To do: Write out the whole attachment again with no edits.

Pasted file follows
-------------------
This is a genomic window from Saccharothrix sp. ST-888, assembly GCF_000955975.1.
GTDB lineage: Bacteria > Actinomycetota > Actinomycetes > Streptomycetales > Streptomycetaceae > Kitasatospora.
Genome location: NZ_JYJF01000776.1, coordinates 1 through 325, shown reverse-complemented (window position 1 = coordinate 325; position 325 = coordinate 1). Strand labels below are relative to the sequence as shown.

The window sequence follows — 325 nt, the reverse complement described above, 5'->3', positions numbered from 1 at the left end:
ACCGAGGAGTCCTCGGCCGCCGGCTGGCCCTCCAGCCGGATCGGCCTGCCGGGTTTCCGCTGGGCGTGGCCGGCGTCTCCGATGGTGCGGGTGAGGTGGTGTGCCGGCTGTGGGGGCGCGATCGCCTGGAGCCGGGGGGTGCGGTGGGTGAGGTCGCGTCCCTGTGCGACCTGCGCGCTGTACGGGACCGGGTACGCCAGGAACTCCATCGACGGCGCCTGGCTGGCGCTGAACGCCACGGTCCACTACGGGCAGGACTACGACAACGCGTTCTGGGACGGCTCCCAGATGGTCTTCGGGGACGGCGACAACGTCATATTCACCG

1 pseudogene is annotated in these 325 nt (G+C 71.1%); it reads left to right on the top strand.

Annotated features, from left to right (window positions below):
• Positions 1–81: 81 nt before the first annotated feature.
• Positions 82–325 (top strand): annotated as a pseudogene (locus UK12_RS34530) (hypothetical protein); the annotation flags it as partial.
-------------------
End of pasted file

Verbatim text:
This is a genomic window from Saccharothrix sp. ST-888, assembly GCF_000955975.1.
GTDB lineage: Bacteria > Actinomycetota > Actinomycetes > Streptomycetales > Streptomycetaceae > Kitasatospora.
Genome location: NZ_JYJF01000776.1, coordinates 1 through 325, shown reverse-complemented (window position 1 = coordinate 325; position 325 = coordinate 1). Strand labels below are relative to the sequence as shown.

The window sequence follows — 325 nt, the reverse complement described above, 5'->3', positions numbered from 1 at the left end:
ACCGAGGAGTCCTCGGCCGCCGGCTGGCCCTCCAGCCGGATCGGCCTGCCGGGTTTCCGCTGGGCGTGGCCGGCGTCTCCGATGGTGCGGGTGAGGTGGTGTGCCGGCTGTGGGGGCGCGATCGCCTGGAGCCGGGGGGTGCGGTGGGTGAGGTCGCGTCCCTGTGCGACCTGCGCGCTGTACGGGACCGGGTACGCCAGGAACTCCATCGACGGCGCCTGGCTGGCGCTGAACGCCACGGTCCACTACGGGCAGGACTACGACAACGCGTTCTGGGACGGCTCCCAGATGGTCTTCGGGGACGGCGACAACGTCATATTCACCG

1 pseudogene is annotated in these 325 nt (G+C 71.1%); it reads left to right on the top strand.

Annotated features, from left to right (window positions below):
• Positions 1–81: 81 nt before the first annotated feature.
• Positions 82–325 (top strand): annotated as a pseudogene (locus UK12_RS34530) (hypothetical protein); the annotation flags it as partial.